3220 Physics Quantum Mechanics 1 Fall 2008 Problem Set #5 Due Wednesday, September 24 at 2pm Problem 5.1: Properties of the simple harmonic oscillator. (20 points) Some of these results are discussed in class or in the book, but it's quite useful to work through them. a) Given the definitions 1 (-ip + mx) a+ 2 m h 1 a- (ip + mx) , 2 m h (1) ^ demonstrate that the simple harmonic oscillator Hamiltonian H = -( 2 /2m)( 2 /x2 ) + h 2 2 (1/2)m x can be written in two ways, 1 1 ^ H = h a+ a- + = h a- a+ - 2 2 . (2) b) Use the energy formula En = h(n + 1/2) along with part a) to demonstrate that a- a+ un = (n + 1)un , a+ a- un = nun , (3) where un (x) are the normalized stationary state wavefunctions. c) Use (??) and integration by parts to demonstrate that - f (a g) dx = - (a f ) g dx , (4) for any functions f (x), g(x) that go to zero at infinity, f () = g() = 0; for example, they could be normalizable wavefunctions. (As we will discuss more later, this implies that a+ and a- are adjoints or Hermitian conjugates of each other.) d) The raising and lowering operators must take one stationary state to the next, times an overall constant: a+ un = cn un+1 , a- un = dn un-1 , (5) where cn and dn are constants to be determined. Consider the expression - (a+ un ) (a+ un )dx. Evaluate it two ways, one of them using the results from parts b) and c), to solve for cn . Now consider - (a- un ) (a- un )dx and do something similar to solve for dn . You should find: a+ un = n + 1un+1 , a- un = nun-1 . (6) 1 By using the formulas demonstrated in this problem, you will be able to evaluate a lot of things about the SHO without ever having to "get your hands dirty" with the explicit forms of the wavefunctions. You will see this in the next couple problems. Problem 5.2: Expectation values in the SHO. (20 points) a) Find an expression for the operators x and p in terms of the raising and lowering operators ^ ^ a+ and a- as well as constants. b) Calculate x , p , x2 and p2 in the nth stationary state using the expressions from part a). Hint: You don't ever need to write out the functional form of the un if you use results from the previous problem. c) How must H be related to the expectation values you calculated in the previous part? Check that this relationship works given what you know H must be for a stationary state. How much do the kinetic and potential energies each contribute to the total expectation value H ? d) Calculate the product of uncertainties x p for the nth stationary state and verify the Heisenberg Uncertainty Principle x p h/2. For which values of n is the minimum possible uncertainty achieved? Besides learning some basic properties of the stationary states, here you get to practice with the algebraic method of using operators. These sorts of techniques will come up again when we study angular momentum in three dimensions. Problem 5.3: Coherent states. (20 points) In this problem, consider a wavefunction (x) in the simple harmonic oscillator defined as (x) = A n un (x) , n! n=0 (7) where is a complex number, and we assume A is chosen so as to normalize the wavefunction; don't worry about the value of A. This coherent state wavefunction has a lot of applications in optics and atomic physics, and we will explore some of its properties. a) Demonstrate that a coherent state is an eigenvector of the lowering operator with eigenvalue : a- (x) = (x) . (8) b) Calculate the expectation values x and p . As in the last problem, you should be able to do this without writing down the exact form of the wavefunction! Equation (??) will help. 2 c) Let (x, t) be the wavefunction at all times, so (x, t = 0) = (x). Demonstrate that (x, t) is also an eigenvector of a- , with eigenvalue (t); what is (t) in terms of and other quantities? d) In this part, for simplicity assume is real (but (t) might not be real). Take the results for x and p from part b) and put the value of (t) into them to find x (t) and p (t) for (x, t). How does the result compare to the classical motion of a particle in a simple harmonic oscillator? Lasers and Bose-Einstein condensates are examples of coherent states. Another property of the coherent state is that it minimzes the uncertainty, for all values of . This can be seen by calculating x2 and p2 -- if you want extra practice, take a look! Problem 5.4: Analytic solution of simple harmonic oscillator. (20 points) There are two ways to solve the harmonic oscillator. In class we pursued the method using raising and lowering operators, which is more powerful but difficult to guess if you didn't already know about it. In this problem we go through the method of solving the differential equation directly. Recall that the TISE for the simple harmonic oscillator is h2 d2 u 1 - + m 2 x2 u = Eu . 2 2m dx 2 (9) a) It is convenient to simplify the problem by introducing a dimensionless variable. To define x/ with dimensionless, we must construct x with units of length. What are the units x of the constants h, m and ? What is the unique combination (without any extra pure numbers) that gives a unit of length? Define this as x and switch variables to x/. x Show that the equation can be written d2 u = ( 2 - K)u , d 2 where K 2E/ contains the energy E. What are the units of h/2? h b) Consider the limit of the equation far from the center, |x| . Explain why 2 this limit, leading to the approximate equation d2 u 2u . 2 d Show that in this limit, an approximate solution is u Ae- 2 /2 (10) K in (11) + Be 3 2 /2 . (12) Be sure to explain any terms you neglect. We have to contstrain one of A and B to make sure that u can be normalized; what is this constraint? Explain why. (Don't actually try to normalize function.) the c) The original equation turns out to simplify if we "extract" the asymptotic (large |x|) behavior of u and solve for what's left. Accordingly, define h() by means of u() h()e- 2 /2 . (13) Substitute this back into the full TISE (not just the asymptotic version) and show that it is equivalent to h () - 2h () + (K - 1)h() = 0 . d) To solve this differential equation, postulate a series solution for h: (14) h() = j=0 aj j , (15) where the aj are constants. Show that the result of part c) implies the recursion relation for the constants: aj+2 = (2j + 1 - K) aj . (j + 1)(j + 2) (16) If we had tried to do this for u directly, we would have obtained a more complicated recursion relation. e) Normalizability of the wavefunction implies that the series (??) can't go on forever. Thus to ensure we can normalize our wavefunction, the series must stop at some point. Assume that there exists a value n such that an = 0 but an+2 = 0, and find the resulting constraint on the energy En associated with this wavefunction. The SHO wavefunctions are thus of the form un = (nth order polynomial in ) e- = (nth order polynomial in x) e 2 /2 , , (17) (18) -mx2 /2 h where the polynomials are determined by the recursion relation (??) and are called (up to an overall constant) Hermite polynomials. This agrees with the results dervied using raising and lowering operators. These sorts of methods are common in solving differential equations, and also show up in solving the radial part of the hydrogen wavefunction. 4 Problem 5.5: Finding quantized energies numerically. (20 points) Only certain values of the energy E lead to normalizable solutions of the TISE for the simple harmonic oscillator. If a different E is picked, solutions exist, but they cannot be normalized they blow up at large |x|. They can blow up either to positive or negative infinity; the allowed values of E "thread the needle" in between blowing up to plus infinity or to minus infinity by going to zero instead. One can thus numerically determine the allowed energies for the simple harmonic oscillator (or a different potential) by guessing values of E and trying to find solutions that don't blow up at large |x|, tweaking your guess of E each time to get closer. Even if you don't guess the exact value of E, if you can find the cross-over region where the wavefunction switches from blowing up to positive infinity to blowing up to negative infinity, the allowed value of E must be in between. a) Consider the version of the simple harmonic oscillator TISE derived in the previous problem, 2u = ( 2 - K)u , 2 (19) where K = 2E/ contains the energy and x/ is the rescaled position variable. h x Numerically solve and graph this equation for various values of K to find the ground state energy and plot the results. Use the boundary conditions: u(0) = 1, u (0) = 0. What property of the ground state are we assuming in order to set the first derivative equal to zero at the origin? (The choice u(0) = 1 is for convenience; we won't worry about actually normalizing the answer.) If you use Mathematica, some useful code might be K = 1.1; a = 0; b = 10; c = -10; d= 10; Plot[ Evaluate[u[z] /. NDSolve[{u''[z] - (z2 - K)*u[z] == 0, u[0] == 1, u'[0] == 0}, u[z], {z, .000000001, 10}, MaxSteps -> 10000]], {z, a, b}, PlotRange -> {c, d}, PlotStyle -> Thick] Here we used z instead of for convenience. (a, b) and (c, d) are the ranges on the two axes of the plot; feel free to tweak these to get a better view. We already know the answer: K = 1. Try values like K = 1.1 and K = 0.9 and see how the asymptotic (large-|x|) behavior flips between these values; by tuning the guesses for K one can get closer and closer to the correct value. In your write-up, give plots for the result for one choice just above K = 1 and one choice just below K = 1. (Note that by numerically solving, you are only working to a finite precision, and so even K = 1 may seem to blow up; this is because not enough significant digits are being kept. This is okay because we can still see that the asymptotic behavior flips right around K = 1, and hence the allowed energy is there to within the precision of the solution.) b) Now consider the second-lowest energy state of the SHO, the so-called "first-excited state". How must you change the boundary conditions in the numerical evaluation to find this state? 5 What value of K corresponds with this state? Check that you've chosen the right boundary conditions by doing the numerical solution and seeing that the asymptotic behavior flips at this value of K. (You don't need to include the plots in your write-up.) c) Now let's do something new: consider a different system, with potential energy 1 V (x) = x4 . 2 (20) What are the units of ? We would like to write the TISE for this potential with a dimensionless variable; show that the unique combination of , m and h that gives a unit of length is of the form x= h2 m , (21) and determine the power . Now define x/ as before and rewrite the TISE as x 2u = ( 4 - K)u , 2 where K will be different from the SHO case, of the form K = E/E; what is E? d) Now find to three significant digits the values of K and the corresponding energies of both the ground state and first excited state of this system using the numerical method, assuming that = 1 in the appropriate MKS units. Don't forget to think about boundary conditions as in the SHO case. This method helps make explicit the mechanics of why only certain energies are allowed in bound state problems in quantum systems. The method gets very useful for cases where the potential is too complicated to solve analytically, as V = x4 /2 begins to show. (22) 6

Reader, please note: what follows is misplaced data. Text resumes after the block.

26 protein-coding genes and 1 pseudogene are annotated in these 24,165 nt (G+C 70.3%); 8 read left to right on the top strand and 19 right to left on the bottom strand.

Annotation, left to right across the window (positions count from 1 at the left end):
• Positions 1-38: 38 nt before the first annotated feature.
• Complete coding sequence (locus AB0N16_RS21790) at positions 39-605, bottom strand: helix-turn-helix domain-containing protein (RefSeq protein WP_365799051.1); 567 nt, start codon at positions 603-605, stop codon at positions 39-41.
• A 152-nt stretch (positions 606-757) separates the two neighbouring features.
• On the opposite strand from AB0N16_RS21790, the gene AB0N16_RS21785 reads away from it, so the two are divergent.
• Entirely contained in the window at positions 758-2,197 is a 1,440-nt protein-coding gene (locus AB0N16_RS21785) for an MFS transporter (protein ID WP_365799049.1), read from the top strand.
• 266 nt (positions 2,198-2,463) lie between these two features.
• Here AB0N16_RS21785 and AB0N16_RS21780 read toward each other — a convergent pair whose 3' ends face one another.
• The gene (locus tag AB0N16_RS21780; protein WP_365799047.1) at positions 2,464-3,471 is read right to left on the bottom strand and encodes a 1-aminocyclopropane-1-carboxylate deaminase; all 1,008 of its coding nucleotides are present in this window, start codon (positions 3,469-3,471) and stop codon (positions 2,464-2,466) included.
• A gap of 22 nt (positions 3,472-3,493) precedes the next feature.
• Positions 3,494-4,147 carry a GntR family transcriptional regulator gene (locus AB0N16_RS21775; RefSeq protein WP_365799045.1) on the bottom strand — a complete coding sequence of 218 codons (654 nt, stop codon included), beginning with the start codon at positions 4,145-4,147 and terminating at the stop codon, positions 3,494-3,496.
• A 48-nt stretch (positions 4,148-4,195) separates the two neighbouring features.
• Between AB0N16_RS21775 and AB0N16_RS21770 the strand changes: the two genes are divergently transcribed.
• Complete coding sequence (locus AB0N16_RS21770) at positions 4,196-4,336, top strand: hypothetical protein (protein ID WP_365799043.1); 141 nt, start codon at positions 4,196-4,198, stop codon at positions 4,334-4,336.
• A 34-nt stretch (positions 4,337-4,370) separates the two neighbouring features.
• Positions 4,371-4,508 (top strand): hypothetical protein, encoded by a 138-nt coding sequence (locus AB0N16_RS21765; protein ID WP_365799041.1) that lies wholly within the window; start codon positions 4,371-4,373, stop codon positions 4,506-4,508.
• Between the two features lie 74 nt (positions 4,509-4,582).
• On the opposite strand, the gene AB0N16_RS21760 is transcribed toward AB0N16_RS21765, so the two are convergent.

Find millions of documents on Course Hero - Study Guides, Lecture Notes, Reference Materials, Practice Exams and more. Course Hero has millions of course specific materials providing students with the best way to expand their education.